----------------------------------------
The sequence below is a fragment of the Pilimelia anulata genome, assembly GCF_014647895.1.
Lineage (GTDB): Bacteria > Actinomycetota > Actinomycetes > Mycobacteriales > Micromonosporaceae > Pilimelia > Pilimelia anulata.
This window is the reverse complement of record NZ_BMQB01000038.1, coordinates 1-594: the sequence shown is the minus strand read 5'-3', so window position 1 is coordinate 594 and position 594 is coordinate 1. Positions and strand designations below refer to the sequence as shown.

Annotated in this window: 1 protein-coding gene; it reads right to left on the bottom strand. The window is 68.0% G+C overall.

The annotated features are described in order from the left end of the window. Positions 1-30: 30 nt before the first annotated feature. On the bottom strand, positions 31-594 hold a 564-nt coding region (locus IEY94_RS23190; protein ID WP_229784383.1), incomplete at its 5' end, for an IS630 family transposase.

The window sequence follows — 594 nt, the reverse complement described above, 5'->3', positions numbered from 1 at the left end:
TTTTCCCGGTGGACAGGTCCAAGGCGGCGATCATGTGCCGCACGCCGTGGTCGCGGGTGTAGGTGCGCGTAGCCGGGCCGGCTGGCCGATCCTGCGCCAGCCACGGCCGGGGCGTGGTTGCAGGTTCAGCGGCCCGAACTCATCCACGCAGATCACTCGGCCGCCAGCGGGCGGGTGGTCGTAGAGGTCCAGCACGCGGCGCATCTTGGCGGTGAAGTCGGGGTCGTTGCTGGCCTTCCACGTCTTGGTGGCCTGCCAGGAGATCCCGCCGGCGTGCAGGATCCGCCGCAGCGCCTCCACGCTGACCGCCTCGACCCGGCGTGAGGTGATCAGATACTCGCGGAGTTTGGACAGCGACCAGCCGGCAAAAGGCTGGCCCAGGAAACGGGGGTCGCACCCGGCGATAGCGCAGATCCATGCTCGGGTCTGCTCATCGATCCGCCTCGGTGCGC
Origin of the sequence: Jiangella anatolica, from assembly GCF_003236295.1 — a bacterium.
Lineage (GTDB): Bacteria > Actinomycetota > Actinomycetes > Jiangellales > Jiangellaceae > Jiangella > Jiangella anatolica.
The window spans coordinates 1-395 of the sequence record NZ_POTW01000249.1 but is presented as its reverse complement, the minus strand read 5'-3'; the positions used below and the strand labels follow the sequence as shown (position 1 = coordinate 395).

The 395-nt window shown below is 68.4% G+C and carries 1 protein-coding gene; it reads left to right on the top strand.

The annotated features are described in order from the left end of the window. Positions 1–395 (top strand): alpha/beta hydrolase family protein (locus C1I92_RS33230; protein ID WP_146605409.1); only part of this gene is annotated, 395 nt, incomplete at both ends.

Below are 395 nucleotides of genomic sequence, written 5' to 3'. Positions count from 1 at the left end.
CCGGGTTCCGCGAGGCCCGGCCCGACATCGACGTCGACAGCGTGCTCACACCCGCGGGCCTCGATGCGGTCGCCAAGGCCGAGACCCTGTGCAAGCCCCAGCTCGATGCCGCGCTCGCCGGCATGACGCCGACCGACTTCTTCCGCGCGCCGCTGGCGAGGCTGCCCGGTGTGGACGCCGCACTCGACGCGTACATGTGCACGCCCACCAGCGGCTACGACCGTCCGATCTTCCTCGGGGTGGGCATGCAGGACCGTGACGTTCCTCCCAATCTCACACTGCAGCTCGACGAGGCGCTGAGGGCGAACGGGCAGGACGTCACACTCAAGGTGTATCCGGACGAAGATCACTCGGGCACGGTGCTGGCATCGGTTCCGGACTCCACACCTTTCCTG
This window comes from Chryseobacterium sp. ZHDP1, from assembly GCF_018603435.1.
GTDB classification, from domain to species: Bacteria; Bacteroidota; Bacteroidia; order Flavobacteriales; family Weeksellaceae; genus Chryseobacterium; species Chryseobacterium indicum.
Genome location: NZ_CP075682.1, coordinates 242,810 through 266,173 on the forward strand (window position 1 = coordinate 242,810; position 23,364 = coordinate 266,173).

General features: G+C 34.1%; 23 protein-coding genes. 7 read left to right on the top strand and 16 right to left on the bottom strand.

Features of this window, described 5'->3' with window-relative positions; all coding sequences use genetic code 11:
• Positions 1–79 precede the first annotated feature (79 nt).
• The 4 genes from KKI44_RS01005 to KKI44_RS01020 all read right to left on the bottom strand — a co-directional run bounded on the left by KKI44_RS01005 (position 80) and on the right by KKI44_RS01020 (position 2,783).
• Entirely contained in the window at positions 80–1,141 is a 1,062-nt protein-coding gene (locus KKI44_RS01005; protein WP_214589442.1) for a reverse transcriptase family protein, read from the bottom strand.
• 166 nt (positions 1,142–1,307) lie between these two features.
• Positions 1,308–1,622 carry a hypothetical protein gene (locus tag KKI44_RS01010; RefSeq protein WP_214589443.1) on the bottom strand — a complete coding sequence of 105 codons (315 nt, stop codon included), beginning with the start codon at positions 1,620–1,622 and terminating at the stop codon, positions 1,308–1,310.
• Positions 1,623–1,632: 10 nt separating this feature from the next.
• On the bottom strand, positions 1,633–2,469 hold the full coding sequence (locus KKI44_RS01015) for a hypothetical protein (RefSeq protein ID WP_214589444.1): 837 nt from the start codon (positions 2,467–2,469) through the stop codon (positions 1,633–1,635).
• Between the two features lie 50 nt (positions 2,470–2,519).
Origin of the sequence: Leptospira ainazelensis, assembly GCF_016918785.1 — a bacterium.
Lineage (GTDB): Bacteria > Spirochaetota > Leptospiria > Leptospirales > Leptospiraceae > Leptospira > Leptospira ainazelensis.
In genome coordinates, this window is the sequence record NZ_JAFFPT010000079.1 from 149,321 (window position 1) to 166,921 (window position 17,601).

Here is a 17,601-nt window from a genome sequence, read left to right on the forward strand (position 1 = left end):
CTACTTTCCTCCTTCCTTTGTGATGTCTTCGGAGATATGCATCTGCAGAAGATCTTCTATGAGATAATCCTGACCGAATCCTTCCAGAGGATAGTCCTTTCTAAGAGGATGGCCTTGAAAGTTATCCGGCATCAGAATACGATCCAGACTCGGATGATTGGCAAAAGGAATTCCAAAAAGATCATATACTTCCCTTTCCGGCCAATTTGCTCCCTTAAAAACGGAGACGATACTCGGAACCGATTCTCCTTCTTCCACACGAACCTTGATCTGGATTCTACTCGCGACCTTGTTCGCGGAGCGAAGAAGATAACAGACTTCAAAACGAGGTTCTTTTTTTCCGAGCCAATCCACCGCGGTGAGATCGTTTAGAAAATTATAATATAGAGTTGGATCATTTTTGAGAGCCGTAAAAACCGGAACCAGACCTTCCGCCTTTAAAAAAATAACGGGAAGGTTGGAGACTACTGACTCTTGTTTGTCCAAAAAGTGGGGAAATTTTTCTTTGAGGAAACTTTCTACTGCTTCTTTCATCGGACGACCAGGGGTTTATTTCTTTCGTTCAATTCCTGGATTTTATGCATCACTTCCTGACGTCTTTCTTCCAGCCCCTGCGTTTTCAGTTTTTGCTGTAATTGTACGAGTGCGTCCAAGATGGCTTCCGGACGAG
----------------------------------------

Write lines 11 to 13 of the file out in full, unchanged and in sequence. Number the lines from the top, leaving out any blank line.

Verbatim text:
The 395-nt window shown below is 68.4% G+C and carries 1 protein-coding gene; it reads left to right on the top strand.

The annotated features are described in order from the left end of the window. Positions 1–395 (top strand): alpha/beta hydrolase family protein (locus C1I92_RS33230; protein ID WP_146605409.1); only part of this gene is annotated, 395 nt, incomplete at both ends.

Below are 395 nucleotides of genomic sequence, written 5' to 3'. Positions count from 1 at the left end.